As growing number of cyber threats fueled by new attack vectors, security automation has become a top concern for many organizations with some of them against it. Read on to know more about it…
Many organizations are opting for security automation as they deal with an increasing number of cyber threats fueled by new attack vectors in the cloud, endpoint, and networks. Organizations are realizing that automation is a way to decrease risks, gain greater visibility into their networks, and get the most out of their security stacks, therefore it’s moving up the priority list.
Human error is one of the most significant risks that automation can resolve. When an security professional is asked to do the same task every day, hunting for security threats in the large network, they are bound to make a mistake at some point of time. This is something that computers will be able to perform because once they’ve been assigned a task, they’ll complete it flawlessly every time. Processes that are automated and orchestrated can also help to reduce risks by allowing security risks to be detected and addressed more quickly.
At all stages of security, there is now an opportunity to apply automation to reduce risk. Automated policy orchestration helps to decrease risk by ensuring that security policies are in place and effective, lowering the risks of systems and data being compromised.
Automated scanning for vulnerabilities, flaws, malware, and configuration errors can be the first step, followed by automated profiling of allocation behaviour for whitelisting and anomaly detection. Detection and reaction to breaches and threats are two more security domains that are suitable for automation.
Security automation allows security teams to automate time-consuming and repetitive processes with the purpose of enhancing SecOps workflow and increasing productivity. Security automation, enabled by Security Orchestration, Automation, and Response (SOAR) technology gives Security Operation Centers (SOCs) a significant boost in SecOps, resulting in higher SOC productivity and an significant reduction in incident response time.
SOAR technology enables businesses to turn their security operational processes into a workflow and orchestrate various existing technologies to better detect, track, and mitigate cyber incidents. Analysts have a plethora of jobs and processes to do, and automation allows them to choose which repetitive operations they want to automate and which they want to process manually.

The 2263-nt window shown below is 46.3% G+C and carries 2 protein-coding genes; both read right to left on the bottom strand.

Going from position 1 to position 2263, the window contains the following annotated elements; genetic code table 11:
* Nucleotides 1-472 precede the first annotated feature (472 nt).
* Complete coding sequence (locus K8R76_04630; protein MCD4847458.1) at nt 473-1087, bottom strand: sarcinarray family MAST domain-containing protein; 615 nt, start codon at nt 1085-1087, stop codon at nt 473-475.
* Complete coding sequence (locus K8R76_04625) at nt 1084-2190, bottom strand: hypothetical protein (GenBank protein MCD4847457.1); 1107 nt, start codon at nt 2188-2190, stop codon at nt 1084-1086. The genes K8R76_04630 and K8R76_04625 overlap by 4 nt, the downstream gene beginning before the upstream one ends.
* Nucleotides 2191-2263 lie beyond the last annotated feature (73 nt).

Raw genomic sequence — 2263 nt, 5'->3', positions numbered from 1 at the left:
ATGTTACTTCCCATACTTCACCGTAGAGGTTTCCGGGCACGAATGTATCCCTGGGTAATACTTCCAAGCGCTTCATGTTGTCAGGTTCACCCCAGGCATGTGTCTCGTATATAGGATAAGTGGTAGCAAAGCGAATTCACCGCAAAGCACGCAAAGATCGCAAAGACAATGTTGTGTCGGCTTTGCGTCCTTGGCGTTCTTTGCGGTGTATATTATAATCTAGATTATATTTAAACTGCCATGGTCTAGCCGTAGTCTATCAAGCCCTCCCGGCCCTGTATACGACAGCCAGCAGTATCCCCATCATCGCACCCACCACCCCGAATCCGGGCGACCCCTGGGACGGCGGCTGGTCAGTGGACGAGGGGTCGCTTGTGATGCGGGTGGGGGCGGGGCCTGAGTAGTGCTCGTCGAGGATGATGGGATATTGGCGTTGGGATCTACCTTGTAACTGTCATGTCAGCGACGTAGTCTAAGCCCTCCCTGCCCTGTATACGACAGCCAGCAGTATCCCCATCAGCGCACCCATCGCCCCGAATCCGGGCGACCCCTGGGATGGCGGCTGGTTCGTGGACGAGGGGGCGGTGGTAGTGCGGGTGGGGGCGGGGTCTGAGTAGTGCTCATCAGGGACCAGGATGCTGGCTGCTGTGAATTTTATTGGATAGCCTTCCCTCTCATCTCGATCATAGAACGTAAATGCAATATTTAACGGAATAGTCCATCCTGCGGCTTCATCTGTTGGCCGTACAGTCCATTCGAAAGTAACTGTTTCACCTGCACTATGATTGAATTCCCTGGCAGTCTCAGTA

SOAR Dependent on Humans
Security automation will not be able to replace humans and take their jobs because, no matter how advanced it becomes, it will always be dependent on humans. The nice part of cybersecurity automation is that it’s entirely customizable and always under the watchful eye of security professionals.
The reality is that, no matter how advanced security automation is in terms of autonomy, it still requires human guidance and navigation. Even though automation can manage tasks on its own, it must be trained.
With a SOAR solution, analysts can replicate threat response processes and determine which functions should be automated and which should not. The automation process requires human intervention and control to be optimized and tailored to the manner the organizations wants the automation process to be controlled.
Security automation automates numerous manual and repetitive tasks, allowing analysts to focus on user decisions and other critical tasks that must be performed by humans. Analysts have access to their own SecOps Dashboard, which allows them to manage all of their tasks. SOAR gives analysts the freedom to select which operations they want to automate. Analysts can also automate a wide range of security operations because to SOAR’s noteworthy versatility.
The Road Ahead
Regardless of the reservations on security automation, one thing is certain that it is here to stay. Even more so now that hackers are beginning to bolster their cyberattacks with automation powered by Machine Learning and Artificial Intelligence. This indicates that SOCs who haven’t adopted automation yet are running out of time, and automation will become a mandatory capability in everyday SecOps sooner or later.